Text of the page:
• The boys in both groups, however, reveal emotional vulnerability to their romantic counterparts. Normative American masculinity may push boys not to reveal emotions, or emotional vulnerabilities, but in order for romances to appeal to the largely female reading market, male characters must demonstrate their ability to feel.

• In the RITA-nominees, male strength, another key characteristic of normative masculinity, most often takes the form of physical violence. Boys fight others to protect the girls they love, or to protect their more vulnerable younger siblings or friends. In the YALSA books, in contrast, physical violence is often viewed as a problem, something that stands in the way of developing relationships.

• Physical fighting isn't restricted to males, at least not in the RITA books. Two girls fight alongside of their boys, while a third works violence behind the scenes, as an assassin. This might make it appear as if the RITA books offer more positive models of empowered femininity. But this conclusion only works if you accept the equation of strength with physical violence. The YALSA books reject this, not only for their male, but also for their female protagonists.

• While the RITA books allow their female protagonists to act masculine (to fight), they do not extend the same gender flexibility to their male characters. Boys performing actions or feeling emotions traditionally coded as feminine are far more prevalent in the YALSA books than in the RITA titles.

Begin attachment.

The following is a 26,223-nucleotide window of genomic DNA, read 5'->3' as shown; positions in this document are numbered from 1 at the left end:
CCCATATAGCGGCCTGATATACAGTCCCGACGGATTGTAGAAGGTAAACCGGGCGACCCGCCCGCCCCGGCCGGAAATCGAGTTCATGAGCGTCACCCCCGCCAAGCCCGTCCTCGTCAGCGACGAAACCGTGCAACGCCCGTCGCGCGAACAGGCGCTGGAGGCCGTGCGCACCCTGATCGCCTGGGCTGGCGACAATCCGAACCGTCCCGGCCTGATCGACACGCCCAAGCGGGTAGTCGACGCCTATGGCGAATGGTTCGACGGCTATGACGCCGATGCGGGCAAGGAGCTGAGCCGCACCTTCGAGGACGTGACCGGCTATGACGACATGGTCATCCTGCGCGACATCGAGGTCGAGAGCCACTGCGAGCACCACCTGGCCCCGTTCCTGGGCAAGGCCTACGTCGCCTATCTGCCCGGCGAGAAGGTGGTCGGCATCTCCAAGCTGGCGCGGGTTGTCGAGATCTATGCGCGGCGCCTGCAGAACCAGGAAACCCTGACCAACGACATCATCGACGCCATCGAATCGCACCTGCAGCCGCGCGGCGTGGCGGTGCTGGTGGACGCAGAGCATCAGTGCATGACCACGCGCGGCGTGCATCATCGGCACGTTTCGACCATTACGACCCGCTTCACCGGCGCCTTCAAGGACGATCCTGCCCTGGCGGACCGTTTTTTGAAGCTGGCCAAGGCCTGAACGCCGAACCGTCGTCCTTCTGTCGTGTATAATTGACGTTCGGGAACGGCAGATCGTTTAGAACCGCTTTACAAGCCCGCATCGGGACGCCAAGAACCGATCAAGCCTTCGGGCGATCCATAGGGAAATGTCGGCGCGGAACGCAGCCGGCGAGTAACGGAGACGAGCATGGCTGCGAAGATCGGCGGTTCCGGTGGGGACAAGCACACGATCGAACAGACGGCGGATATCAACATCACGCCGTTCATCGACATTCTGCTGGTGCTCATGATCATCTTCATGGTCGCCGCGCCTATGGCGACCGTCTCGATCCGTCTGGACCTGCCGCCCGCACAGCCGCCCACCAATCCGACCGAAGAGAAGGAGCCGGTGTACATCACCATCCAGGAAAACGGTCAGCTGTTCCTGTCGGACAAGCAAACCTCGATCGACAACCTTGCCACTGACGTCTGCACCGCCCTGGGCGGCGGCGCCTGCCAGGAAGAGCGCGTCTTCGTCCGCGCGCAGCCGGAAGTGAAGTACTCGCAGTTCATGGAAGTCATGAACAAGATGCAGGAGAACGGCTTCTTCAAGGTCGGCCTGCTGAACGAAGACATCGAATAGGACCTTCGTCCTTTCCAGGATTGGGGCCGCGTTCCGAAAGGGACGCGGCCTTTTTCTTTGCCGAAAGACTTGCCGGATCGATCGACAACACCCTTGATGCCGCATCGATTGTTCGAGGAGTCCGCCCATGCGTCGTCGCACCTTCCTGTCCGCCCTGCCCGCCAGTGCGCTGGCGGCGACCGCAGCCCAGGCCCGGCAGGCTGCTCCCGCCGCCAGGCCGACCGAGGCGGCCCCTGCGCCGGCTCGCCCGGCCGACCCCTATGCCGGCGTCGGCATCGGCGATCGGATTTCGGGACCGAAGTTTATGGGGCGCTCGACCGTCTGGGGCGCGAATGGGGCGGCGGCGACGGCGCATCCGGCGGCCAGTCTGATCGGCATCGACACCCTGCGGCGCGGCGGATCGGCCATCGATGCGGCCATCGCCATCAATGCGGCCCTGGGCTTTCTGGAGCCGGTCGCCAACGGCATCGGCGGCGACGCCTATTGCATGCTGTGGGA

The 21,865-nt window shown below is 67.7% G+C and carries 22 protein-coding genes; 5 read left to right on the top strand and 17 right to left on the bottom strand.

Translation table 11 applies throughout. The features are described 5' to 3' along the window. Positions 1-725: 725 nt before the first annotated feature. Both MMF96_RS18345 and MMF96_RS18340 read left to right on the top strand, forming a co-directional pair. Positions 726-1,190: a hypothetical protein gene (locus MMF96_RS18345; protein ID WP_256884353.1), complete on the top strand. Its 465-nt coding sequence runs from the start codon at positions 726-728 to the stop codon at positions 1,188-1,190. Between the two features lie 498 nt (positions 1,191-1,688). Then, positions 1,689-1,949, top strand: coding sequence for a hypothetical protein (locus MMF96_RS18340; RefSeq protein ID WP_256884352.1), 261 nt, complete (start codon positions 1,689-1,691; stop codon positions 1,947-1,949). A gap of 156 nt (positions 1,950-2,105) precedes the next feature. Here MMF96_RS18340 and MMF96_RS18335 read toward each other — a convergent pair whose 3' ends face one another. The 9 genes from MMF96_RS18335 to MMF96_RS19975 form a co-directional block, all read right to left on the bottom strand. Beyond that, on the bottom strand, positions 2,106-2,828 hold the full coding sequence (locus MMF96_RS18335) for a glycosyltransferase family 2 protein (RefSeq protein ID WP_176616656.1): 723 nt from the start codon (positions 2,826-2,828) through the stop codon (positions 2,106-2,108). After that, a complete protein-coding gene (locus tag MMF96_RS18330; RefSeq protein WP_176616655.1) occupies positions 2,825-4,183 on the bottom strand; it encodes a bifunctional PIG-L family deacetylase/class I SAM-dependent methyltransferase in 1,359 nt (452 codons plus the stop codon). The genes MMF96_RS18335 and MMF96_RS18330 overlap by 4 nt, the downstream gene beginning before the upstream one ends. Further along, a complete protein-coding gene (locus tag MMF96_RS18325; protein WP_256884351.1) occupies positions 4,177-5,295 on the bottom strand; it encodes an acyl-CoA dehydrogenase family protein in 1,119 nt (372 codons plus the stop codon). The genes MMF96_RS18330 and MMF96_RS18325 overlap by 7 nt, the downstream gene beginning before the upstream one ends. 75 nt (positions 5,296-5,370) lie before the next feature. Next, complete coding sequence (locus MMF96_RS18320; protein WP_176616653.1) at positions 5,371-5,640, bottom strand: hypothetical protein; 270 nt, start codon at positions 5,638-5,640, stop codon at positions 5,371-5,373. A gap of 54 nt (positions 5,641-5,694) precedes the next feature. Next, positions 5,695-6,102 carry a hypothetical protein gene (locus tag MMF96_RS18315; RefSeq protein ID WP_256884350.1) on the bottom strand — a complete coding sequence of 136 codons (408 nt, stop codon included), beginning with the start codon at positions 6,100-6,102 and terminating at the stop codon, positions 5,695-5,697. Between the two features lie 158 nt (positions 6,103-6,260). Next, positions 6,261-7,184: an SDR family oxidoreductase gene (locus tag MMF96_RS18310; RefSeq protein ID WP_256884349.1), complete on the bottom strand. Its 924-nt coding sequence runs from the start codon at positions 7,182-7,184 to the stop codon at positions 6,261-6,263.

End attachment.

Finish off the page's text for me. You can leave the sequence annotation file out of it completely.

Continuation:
The overall conclusion of my small study—that librarians who specialize in young adult literature tend to honor books that are far less normative in their depictions of masculinity than do romance writers—is perhaps not surprising. But it is interesting, especially given that the guidelines of the Printz Award specifically note that the judging is based "entirely on its [a book's] literary merit." Librarians are not supposed to allow a book's ideology to influence their decision, yet this comparison shows that questions of content and ideology are often part and parcel of judging a book's literary merit.

And it is disappointing that YA romance writers, for whom "literary merit" is not as much at issue as it is for librarians, prove far less willing to embrace masculinities that depart from the norm. During the past decade, a substantial body of romance fiction grounded in feminist principles has been written for adults. Yet if a teen girl wishes to read romances that offer alternatives to a normative masculinity, a masculinity heavily invested in proving the dominance of males by eroticizing the subjection of girls, she'll still do far better if she looks to the books nominated by YALSA than to the ones held up as exemplary by RWA.